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with Timothy Charles Davis
Online Retreat • Four meeting dates:
Jan. 7, Jan. 21, Feb. 4, Feb. 18
9 am - 11 am CST
Plus monthly meetings! Time & Date TBD


About the Event

Knowledge of The Eightfold Path — essentially, eight aspects of Buddhist practice described as “wise,” “skillful,” “correct,” or simply, “right” — is crucial for proper cultivation as a Buddhist. The Eightfold Path, when followed, leads to the development of correct prajna (insight or wisdom), sila (morality), and samadhi (meditation).


Notice the order the Eightfold Path is in, with meditation at the end; this is because practicing meditation alone, without the rest of the Eightfold Path to back it, lacks a "gold standard" and as such can seem rather hollow.


Granted, any steps taken down the Eightfold Path can transform our lives writ large, but what might happen if we take the Eightfold Path as a guide to our creative practices, too — in this case, writing?


During this four-class mini study series — every two weeks to begin the year, with monthly meetings throughout 2023 to check in with each other and discuss our work — we will look at the Eightfold Path as a guide to making us better writers. 


The schedule below will serve as a guide, but occasionally the conversation may follow a slightly different... path…than listed here, depending on what comes up for us. 


We will write, and share, and read, and revise...together! We will jointly hold space, for ourselves and others, to create a writing sangha where we can feel comfortable sharing as much or as little as we would like. Whether you have a large-scale project in mind, have been thinking of journaling, want to polish a single story, or simply want to feel more comfortable with the writing process, you are welcome here. Bring a pen and notebook, or your laptop, and come join us!


Week One: January 7, 2023 @ 9:00 am - 11:00 am CST 


Reality and suffering are intertwined. If we know this, why do we avoid topics or ideas that are tough for us?


How do we write with intention? What does it mean to do no harm?


Week Two: January 21, 2023 @ 9:00 am - 11:00 am CST


We are told that we should avoid lying, divisive or abusive speech.  And yet it’s everywhere we look — even when the subject we’re writing about is ourselves. How can writing teach us to be kinder? Also: Is fiction “lying?”


How do we live out our writing (and vice versa) in the quote-unquote “real world”?


Week Three: February 4, 2023 @ 9:00 am - 11:00 am CST


How do we learn to be morally and ethically sound in our work? 


How do we give rise to skillful thoughts and words and speech?


Week Four: February 18, 2023 @ 9:00 am - 11:00 am CST


And how we can tap into it in our writing.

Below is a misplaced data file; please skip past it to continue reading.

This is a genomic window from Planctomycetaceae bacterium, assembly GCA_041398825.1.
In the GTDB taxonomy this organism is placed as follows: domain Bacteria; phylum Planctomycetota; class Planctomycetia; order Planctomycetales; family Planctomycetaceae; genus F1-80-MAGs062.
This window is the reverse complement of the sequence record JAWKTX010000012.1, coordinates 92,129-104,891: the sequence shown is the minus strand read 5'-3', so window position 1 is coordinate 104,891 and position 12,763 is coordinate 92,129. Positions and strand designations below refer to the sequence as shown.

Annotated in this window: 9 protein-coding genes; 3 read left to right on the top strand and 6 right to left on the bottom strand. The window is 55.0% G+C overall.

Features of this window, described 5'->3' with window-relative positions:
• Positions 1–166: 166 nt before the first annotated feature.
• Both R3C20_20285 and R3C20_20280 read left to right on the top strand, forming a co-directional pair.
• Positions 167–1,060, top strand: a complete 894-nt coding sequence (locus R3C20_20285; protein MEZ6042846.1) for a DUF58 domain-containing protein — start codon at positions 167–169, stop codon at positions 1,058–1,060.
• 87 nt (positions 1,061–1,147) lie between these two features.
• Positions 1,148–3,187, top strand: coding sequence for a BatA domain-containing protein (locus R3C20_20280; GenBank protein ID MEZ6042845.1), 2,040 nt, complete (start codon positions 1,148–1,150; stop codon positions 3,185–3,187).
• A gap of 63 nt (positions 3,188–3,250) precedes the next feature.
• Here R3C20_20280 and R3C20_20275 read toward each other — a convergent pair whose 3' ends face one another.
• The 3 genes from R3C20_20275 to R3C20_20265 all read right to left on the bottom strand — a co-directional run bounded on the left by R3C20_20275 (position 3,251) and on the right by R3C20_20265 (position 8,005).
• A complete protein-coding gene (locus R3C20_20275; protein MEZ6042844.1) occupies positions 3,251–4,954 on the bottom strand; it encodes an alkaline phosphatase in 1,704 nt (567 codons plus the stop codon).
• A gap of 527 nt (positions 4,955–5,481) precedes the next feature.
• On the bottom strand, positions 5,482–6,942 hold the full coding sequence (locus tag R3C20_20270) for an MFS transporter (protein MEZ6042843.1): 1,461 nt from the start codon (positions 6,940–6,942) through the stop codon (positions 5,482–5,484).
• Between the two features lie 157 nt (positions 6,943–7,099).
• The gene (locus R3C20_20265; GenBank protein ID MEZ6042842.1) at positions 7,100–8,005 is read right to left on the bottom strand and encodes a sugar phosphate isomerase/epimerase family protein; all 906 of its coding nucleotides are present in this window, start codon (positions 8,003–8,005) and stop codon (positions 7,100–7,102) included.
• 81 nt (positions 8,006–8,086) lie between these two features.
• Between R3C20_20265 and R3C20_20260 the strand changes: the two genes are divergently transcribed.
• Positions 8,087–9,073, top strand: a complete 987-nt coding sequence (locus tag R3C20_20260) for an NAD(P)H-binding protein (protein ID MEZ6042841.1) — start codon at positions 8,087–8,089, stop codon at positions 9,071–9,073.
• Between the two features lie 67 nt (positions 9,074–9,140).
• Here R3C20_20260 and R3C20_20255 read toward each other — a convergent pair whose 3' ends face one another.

Keeping our eyes on the prize.


Teacher Bio

Timothy Charles Davis (AtīvaDātu) is an ordained Dharmacharya through Heartwood Refuge, a multi-lineage lay ordination program lead by Venerable Pannavati Bhikkhuni and Venerable Pannadipa Bhikkhu, and is a current member of the Zen Peacemakers Order ministerial program. He helped write The Southern Foodways Alliance Community Cookbook and released The Hot Chicken Cookbook: The Fiery History and Red-Hot Recipes of Nashville’s Beloved Bird in 2015. In its fifth printing, the book has been reviewed or otherwise mentioned in Time, The Washington Post, Southern Living, National Geographic, The New Yorker, Food Republic, and NPR’s Morning Edition. Davis’ partial publication credits include pieces for Southern Living,, Mother Jones, First We Feast, Saveur, Christian Science Monitor, Travel + Life, Harp, Gastronomica and Oxford American. He has taught English, Creative Writing, Literature and Journalism at Belmont University, Cumberland University, Volunteer State Community College, Nashville State, Lipscomb University, and Watkins College of Art, Design + Film.


More Information

If you have questions or need additional information about this retreat or other Flowering Lotus program offerings, please contact:


Beth Herzig, Retreat Director



Ticket Prices

We ask that you support Flowering Lotus and those whose needs are greater by registering at the highest level ($75, $50, $25) with which you’re comfortable.


All are welcome to participate, regardless of ability to pay. If you are unable to pay the minimum $25 registration, select “Scholarship”, and no payment will be required.


There will be an opportunity to make a dana* contribution in any amount, to Flowering Lotus and the teachers at the online event. Your generosity is a gift that supports not just the teacher; but also the Sangha (Flowering Lotus); the larger Dharma community; and, most importantly, your own practice.


*Dana is a Pali word that is generally translated “generosity.” We are taught to practice dana, or generosity, by making monetary offerings for the teachings. Dana is not payment for services rendered – it is given from the heart. Dana is the first theme in the Buddha’s system of gradual training and the first of the three grounds for meritorious action.

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